A practice in laughter
Wednesday, August 2, 2017
Baby goat yoga is an internet sensation. Videos of crying kids (goat kids, that is) leaping on people doing yoga poses have been shared abundantly on Facebook lately.
But Nicole Schierberl of Wickersham’s Goat Boat Farm and yoga instructor Stormie Romero thought that baby goat yoga could be more than a gimmick. They would use the idea to provide opportunities for people to connect to local agriculture and animals, and generally be in nature—something city folks don’t always get enough of.
Romero and Schierberl are both farmers, and wanted to use outdoor yoga classes to feature the bountiful agriculture in Whatcom County. Schierberl hosted a recent class at the flower and meat farm she operates with her partner Jon Paulson, where her goats nuzzled attendees and nibbled their shoes. Whatever pose and position people were in, the goats clambered all over, bleating for attention.
“It’s not really distraction, so much as a practice in laughter,” Romero said.
Laughter there was. Participants from age 6 to 66 sat on mats and adjusted their bodies, whether because of their own comfort and muscle tension, or because a goat was attempting to eat their hair. Romero called out poses, suggestions and reminders to breathe, while participants broke out in giggles. Some gave into temptation and just sat and petted the “kids” that willingly ran toward them.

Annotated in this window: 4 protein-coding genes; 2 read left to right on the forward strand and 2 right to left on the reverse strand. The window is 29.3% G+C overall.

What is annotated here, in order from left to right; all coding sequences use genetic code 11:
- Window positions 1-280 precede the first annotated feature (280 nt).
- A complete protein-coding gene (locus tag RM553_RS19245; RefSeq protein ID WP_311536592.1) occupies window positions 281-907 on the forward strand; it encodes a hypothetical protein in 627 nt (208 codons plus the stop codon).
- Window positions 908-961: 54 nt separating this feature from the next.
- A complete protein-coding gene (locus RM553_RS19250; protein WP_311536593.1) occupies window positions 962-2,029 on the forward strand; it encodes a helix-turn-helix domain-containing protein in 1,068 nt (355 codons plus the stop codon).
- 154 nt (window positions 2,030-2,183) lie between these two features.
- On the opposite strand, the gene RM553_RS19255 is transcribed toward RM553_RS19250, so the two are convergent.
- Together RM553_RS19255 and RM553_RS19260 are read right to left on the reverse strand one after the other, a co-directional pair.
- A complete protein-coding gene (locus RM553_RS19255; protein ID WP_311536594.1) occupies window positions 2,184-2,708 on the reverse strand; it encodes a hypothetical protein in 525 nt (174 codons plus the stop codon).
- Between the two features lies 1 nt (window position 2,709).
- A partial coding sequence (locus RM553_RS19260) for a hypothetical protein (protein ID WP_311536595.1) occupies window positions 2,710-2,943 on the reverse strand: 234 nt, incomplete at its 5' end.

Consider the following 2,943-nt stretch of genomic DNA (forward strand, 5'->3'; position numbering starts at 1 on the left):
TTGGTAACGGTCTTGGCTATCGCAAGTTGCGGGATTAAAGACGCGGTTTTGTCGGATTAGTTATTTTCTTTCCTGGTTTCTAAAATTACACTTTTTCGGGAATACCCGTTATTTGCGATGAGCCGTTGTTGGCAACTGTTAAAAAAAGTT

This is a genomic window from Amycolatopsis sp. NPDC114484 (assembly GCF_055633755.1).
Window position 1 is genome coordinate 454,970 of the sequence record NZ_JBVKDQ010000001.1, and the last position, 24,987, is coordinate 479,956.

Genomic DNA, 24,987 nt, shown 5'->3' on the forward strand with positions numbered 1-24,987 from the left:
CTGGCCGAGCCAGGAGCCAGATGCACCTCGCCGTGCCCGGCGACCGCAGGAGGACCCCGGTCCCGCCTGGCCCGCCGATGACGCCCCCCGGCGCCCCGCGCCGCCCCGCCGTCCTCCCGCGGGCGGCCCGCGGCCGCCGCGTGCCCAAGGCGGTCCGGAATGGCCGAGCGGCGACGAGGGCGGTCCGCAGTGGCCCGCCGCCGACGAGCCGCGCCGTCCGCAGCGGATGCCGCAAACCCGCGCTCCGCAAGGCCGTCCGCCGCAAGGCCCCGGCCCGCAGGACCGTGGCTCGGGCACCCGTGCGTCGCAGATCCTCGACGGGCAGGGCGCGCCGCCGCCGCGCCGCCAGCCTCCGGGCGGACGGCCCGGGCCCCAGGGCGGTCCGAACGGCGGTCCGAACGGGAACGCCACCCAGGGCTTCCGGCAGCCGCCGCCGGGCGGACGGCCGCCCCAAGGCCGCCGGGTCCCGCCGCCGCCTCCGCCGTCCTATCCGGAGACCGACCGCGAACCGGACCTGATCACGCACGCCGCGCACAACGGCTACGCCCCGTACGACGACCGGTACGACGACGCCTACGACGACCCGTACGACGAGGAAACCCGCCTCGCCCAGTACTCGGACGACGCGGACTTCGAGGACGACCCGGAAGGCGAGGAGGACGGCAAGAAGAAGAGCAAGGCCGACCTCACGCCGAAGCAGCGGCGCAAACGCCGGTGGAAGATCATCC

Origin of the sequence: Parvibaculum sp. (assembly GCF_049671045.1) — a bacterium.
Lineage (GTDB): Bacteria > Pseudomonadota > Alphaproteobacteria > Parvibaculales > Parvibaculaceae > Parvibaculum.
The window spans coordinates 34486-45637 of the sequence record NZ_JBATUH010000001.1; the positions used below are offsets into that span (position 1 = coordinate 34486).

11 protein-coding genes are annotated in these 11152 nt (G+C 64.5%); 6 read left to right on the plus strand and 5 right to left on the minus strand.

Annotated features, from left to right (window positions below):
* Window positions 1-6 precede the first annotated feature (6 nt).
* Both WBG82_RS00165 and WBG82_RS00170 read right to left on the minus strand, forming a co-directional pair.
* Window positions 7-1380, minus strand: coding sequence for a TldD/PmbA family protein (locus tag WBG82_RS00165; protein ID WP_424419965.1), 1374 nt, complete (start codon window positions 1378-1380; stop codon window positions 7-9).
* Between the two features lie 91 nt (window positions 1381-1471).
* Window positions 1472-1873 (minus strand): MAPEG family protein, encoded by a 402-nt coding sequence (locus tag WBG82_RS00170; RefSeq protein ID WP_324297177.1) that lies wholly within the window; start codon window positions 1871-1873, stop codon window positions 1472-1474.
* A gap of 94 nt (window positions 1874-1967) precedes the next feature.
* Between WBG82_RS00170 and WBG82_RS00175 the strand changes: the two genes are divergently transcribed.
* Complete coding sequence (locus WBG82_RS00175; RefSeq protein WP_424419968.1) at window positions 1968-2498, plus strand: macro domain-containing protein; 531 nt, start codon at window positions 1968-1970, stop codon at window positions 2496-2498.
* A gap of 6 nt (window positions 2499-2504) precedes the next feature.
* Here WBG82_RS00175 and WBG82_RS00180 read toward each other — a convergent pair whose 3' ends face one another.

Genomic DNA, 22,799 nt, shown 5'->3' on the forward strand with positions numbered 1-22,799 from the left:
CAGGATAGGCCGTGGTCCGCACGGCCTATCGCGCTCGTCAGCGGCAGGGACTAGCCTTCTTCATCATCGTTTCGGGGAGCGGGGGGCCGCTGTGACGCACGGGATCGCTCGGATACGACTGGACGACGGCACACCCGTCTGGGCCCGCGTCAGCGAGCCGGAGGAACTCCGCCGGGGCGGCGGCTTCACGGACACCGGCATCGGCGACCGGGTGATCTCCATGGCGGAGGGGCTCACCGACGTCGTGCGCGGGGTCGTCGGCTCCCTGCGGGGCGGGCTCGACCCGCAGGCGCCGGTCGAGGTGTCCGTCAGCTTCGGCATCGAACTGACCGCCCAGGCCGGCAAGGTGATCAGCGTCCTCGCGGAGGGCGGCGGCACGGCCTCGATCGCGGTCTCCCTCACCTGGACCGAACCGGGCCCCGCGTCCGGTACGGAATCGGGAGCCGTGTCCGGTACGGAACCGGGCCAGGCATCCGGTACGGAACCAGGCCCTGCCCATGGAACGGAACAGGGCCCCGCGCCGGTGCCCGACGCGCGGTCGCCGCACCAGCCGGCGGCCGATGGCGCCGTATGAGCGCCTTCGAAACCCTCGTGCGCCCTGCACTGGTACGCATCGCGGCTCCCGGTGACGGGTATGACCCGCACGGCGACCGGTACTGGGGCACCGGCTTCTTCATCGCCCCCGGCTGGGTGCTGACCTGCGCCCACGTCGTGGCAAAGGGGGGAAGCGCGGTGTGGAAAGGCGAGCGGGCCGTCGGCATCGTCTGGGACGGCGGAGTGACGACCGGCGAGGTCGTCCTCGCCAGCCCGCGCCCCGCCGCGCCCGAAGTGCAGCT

“Do what makes you feel good,” Romero said of the class. “If that good is being in meditation, great, because I would love to provide that space, but if that good is, ‘I just wanna chill with this baby animal, I provide that too.”
Practicing yin yoga with baby goats takes you out of your comfort zone. Romero calls yin yoga the “art of becoming comfortable in discomfort.”
“A lot of life is uncomfortable, and being able to be in that area of [discomfort] takes the power away from it,” Romero said. Sitting with discomfort, resting with it, is a huge part of yoga practice, and to Romero, a “widely important life lesson.”
Kimberly McAllister of Bellingham said the yoga-to-goat ratio was perfect. “If I take yoga too seriously, then I’m taking myself too seriously,” she added. McAllister and her friend, Amy Lawson, said they have never laughed so much during yoga before.
“Its a good combination of the mindfulness practice and being outside in nature,” said participant Rachel Ramondetta. “I don’t feel like the goats are distracting, I actually feel like they’re pretty grounding and centering—bringing you back to the here and now.”
Baby Goat Yoga takes place at Wickersham’s Goat Boat Farm from 11am-2pm weekends through Labor Day, and once during the week. Entry is $45 and include tours of the farm, the class, a flower crown, a light lunch and a bouquet to take home. Info: http://www.goatboatfarm.com
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